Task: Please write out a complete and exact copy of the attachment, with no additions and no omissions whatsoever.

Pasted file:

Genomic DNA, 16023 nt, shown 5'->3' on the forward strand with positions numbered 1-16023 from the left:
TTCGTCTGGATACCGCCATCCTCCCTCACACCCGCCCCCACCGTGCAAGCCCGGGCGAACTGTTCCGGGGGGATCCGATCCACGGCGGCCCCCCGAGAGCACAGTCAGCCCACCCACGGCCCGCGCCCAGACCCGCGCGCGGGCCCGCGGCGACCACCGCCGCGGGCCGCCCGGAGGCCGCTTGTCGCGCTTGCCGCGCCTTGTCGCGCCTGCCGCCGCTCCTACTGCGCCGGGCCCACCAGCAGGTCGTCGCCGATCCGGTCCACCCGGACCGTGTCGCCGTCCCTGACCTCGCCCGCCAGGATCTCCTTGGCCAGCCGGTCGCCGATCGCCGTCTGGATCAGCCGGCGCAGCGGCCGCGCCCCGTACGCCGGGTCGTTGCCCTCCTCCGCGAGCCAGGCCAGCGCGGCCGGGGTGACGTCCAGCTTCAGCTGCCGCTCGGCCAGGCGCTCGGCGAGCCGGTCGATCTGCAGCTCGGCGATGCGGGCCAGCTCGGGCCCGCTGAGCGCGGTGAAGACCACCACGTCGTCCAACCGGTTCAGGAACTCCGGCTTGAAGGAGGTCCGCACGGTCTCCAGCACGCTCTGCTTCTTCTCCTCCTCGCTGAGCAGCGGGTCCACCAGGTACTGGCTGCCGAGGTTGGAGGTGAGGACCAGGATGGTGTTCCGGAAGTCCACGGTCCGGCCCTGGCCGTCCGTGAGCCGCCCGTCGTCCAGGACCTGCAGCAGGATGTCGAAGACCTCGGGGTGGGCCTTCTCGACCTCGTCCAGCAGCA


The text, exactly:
Genomic DNA, 16023 nt, shown 5'->3' on the forward strand with positions numbered 1-16023 from the left:
TTCGTCTGGATACCGCCATCCTCCCTCACACCCGCCCCCACCGTGCAAGCCCGGGCGAACTGTTCCGGGGGGATCCGATCCACGGCGGCCCCCCGAGAGCACAGTCAGCCCACCCACGGCCCGCGCCCAGACCCGCGCGCGGGCCCGCGGCGACCACCGCCGCGGGCCGCCCGGAGGCCGCTTGTCGCGCTTGCCGCGCCTTGTCGCGCCTGCCGCCGCTCCTACTGCGCCGGGCCCACCAGCAGGTCGTCGCCGATCCGGTCCACCCGGACCGTGTCGCCGTCCCTGACCTCGCCCGCCAGGATCTCCTTGGCCAGCCGGTCGCCGATCGCCGTCTGGATCAGCCGGCGCAGCGGCCGCGCCCCGTACGCCGGGTCGTTGCCCTCCTCCGCGAGCCAGGCCAGCGCGGCCGGGGTGACGTCCAGCTTCAGCTGCCGCTCGGCCAGGCGCTCGGCGAGCCGGTCGATCTGCAGCTCGGCGATGCGGGCCAGCTCGGGCCCGCTGAGCGCGGTGAAGACCACCACGTCGTCCAACCGGTTCAGGAACTCCGGCTTGAAGGAGGTCCGCACGGTCTCCAGCACGCTCTGCTTCTTCTCCTCCTCGCTGAGCAGCGGGTCCACCAGGTACTGGCTGCCGAGGTTGGAGGTGAGGACCAGGATGGTGTTCCGGAAGTCCACGGTCCGGCCCTGGCCGTCCGTGAGCCGCCCGTCGTCCAGGACCTGCAGCAGGATGTCGAAGACCTCGGGGTGGGCCTTCTCGACCTCGTCCAGCAGCA